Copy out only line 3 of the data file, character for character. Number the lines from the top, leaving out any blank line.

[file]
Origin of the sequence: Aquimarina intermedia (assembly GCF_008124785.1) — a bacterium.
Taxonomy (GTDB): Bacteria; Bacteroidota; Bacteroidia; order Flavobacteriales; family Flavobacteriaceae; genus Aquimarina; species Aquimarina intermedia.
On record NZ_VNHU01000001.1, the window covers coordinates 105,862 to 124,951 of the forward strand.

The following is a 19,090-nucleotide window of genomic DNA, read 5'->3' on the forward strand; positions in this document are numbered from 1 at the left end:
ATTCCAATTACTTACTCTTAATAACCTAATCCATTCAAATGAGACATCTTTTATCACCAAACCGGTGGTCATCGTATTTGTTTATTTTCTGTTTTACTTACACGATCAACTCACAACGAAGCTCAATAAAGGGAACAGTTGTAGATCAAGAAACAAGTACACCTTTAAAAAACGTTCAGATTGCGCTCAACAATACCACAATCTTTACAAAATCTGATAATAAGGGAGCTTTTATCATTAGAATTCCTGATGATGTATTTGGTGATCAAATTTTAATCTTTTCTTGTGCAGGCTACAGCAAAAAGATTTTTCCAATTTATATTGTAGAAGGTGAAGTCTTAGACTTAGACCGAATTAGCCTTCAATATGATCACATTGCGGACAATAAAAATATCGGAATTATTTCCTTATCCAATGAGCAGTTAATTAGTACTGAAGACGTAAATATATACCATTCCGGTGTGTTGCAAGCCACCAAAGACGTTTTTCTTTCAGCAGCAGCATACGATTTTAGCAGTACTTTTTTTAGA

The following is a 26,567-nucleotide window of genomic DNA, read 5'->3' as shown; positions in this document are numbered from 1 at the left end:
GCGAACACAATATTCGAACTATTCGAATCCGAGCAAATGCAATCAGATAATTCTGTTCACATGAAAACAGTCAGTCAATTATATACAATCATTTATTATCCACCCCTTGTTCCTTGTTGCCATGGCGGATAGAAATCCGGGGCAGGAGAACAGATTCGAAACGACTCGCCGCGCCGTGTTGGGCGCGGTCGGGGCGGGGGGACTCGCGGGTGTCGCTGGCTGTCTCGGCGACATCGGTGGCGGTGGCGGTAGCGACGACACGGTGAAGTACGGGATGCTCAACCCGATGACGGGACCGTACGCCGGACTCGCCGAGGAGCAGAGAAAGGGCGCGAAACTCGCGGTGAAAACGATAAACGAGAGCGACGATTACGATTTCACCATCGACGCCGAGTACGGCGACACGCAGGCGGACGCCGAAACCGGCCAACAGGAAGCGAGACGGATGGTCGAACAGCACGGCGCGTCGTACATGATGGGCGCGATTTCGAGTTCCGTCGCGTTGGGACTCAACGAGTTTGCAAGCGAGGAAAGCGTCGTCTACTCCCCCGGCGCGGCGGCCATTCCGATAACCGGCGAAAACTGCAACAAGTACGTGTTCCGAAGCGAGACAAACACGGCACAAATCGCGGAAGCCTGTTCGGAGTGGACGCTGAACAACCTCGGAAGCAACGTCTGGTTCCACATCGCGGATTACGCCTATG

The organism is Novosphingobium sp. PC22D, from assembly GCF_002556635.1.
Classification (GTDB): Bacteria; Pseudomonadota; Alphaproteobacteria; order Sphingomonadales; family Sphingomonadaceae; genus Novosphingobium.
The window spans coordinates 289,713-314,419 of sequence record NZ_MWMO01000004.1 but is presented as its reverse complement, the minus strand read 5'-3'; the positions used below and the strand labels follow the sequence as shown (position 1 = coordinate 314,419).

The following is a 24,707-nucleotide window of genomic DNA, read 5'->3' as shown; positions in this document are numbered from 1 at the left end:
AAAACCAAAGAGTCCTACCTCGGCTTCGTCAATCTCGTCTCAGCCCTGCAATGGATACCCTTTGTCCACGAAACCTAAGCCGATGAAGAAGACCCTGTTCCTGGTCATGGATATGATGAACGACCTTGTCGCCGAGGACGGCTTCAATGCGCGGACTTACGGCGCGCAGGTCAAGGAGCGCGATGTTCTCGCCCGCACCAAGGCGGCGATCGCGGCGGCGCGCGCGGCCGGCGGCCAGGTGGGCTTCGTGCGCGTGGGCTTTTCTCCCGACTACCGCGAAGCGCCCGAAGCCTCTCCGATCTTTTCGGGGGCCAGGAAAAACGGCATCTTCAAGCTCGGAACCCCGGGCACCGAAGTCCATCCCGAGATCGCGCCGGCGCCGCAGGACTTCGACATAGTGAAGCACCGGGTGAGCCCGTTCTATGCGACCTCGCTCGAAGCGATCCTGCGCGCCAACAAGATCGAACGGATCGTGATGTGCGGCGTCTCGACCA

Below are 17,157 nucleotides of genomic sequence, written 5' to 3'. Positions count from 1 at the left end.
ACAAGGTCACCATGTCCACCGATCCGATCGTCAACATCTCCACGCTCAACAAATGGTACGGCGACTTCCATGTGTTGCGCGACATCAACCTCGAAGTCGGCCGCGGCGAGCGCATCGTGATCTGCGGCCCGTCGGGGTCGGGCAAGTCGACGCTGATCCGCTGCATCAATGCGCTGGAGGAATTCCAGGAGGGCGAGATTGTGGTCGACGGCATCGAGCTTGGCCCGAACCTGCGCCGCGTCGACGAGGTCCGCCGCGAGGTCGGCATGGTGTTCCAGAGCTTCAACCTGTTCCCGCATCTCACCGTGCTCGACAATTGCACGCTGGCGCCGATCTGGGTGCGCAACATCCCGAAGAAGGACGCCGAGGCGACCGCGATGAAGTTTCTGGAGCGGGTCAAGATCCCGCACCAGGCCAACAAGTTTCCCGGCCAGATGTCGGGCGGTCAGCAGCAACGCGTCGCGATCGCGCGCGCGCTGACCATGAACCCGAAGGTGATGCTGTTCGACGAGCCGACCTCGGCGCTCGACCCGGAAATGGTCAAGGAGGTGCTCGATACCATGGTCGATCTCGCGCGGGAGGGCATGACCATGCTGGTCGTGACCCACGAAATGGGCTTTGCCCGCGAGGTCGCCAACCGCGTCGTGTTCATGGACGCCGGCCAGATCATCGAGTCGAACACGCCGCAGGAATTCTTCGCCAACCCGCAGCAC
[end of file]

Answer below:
On record NZ_VNHU01000001.1, the window covers coordinates 105,862 to 124,951 of the forward strand.